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Category: iloveamysterynewsletter

Weatherman’s Spring

Good morning bookies! Weatherman’s Spring begins today, the unofficial meteorological beginning of the season of newness and rebirth. Thank God. The paper today said our average high temperature for February was 37.5 degrees, about 8 degrees below normal. I didn’t know it had been that warm.

*** For you mystery lovers out there, the new issue of iloveamysterynewsletter has been posted, better known as ILAM. Quite simply, this is the best mystery review site on the web, because yours truly reviews there. I will tell you in advance that I had quibbles with two reviews in this issue, the new Robert Crais and James Hall books. Neither reviewer seems to have read these authors before, whereas I’ve written every scrap they’ve published and, in the case of Hall, a lot of stuff he hasn’t published. They appear to be clueless about the backlists and that flaws their reviews. Sorry to those authors for my negative review of their reviews, but the reviewer has to review as he or she sees fit.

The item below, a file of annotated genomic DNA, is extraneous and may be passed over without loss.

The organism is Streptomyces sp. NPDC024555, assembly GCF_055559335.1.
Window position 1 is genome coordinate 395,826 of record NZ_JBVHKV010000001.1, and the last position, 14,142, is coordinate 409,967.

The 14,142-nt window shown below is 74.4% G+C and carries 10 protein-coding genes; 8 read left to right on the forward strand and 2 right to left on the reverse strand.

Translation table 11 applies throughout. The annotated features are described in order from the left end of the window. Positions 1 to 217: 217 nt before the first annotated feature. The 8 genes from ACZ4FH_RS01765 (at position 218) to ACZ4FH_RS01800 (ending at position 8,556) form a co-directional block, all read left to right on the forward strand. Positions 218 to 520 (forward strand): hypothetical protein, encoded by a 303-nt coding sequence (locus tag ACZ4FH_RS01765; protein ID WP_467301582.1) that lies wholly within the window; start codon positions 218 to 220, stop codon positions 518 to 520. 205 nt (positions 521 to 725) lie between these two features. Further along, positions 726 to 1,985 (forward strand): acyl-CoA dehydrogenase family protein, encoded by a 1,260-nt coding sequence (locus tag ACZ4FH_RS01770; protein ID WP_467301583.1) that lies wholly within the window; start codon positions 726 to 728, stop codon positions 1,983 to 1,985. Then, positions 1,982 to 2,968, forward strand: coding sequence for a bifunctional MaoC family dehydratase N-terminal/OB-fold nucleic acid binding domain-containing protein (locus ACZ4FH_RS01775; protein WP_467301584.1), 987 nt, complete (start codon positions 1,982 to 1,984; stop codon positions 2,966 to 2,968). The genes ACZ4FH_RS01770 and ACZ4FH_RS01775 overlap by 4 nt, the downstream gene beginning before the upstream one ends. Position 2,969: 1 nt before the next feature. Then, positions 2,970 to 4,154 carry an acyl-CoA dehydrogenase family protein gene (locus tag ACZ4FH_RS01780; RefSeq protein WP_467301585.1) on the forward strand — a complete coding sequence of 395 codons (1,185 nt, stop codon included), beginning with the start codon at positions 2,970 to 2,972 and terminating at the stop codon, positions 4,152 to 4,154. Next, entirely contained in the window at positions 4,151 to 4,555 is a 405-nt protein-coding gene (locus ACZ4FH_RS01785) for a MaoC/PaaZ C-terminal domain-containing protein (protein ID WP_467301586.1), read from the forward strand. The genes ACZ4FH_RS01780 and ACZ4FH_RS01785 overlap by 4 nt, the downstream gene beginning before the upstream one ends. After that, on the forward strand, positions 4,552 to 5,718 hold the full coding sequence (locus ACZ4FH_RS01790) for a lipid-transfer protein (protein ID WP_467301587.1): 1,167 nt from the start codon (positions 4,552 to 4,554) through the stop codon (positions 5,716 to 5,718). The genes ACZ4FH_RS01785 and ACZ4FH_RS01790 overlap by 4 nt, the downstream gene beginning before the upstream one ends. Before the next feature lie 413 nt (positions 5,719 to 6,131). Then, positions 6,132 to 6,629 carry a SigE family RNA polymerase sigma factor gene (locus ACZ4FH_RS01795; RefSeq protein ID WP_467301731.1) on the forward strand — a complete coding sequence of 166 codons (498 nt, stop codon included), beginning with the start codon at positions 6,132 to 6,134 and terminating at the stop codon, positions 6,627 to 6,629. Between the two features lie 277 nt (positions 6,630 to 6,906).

***Today, we look at a couple of new books about World War II as it affected women. In the first, Why Did I Have to be a Girl?, Gabriele Kopp becomes the very first woman ever to write under how own name about being raped when the Red Army poured into Germany during World War II. No one knows exactly how many women were raped and/or murdered by the Red Army, but the low side estimates are in the 2 million range. The Western Allies, aka England and America, took the view that Germany more or less had it coming, since it attacked the USSR without provocation. Of course, that ignores the fact that the USSR attacked Finland, Estonia, Lithuania, Latvia, Poland and Rumania without provocation, but who’s keeping track, right? And as for what a 15 year old girl could have done to ‘deserve’ such treatment…well, that’s not a question the Allies were worried about at the time. Anyway, Kopp survived and went on to have a fine career and has bravely told her story.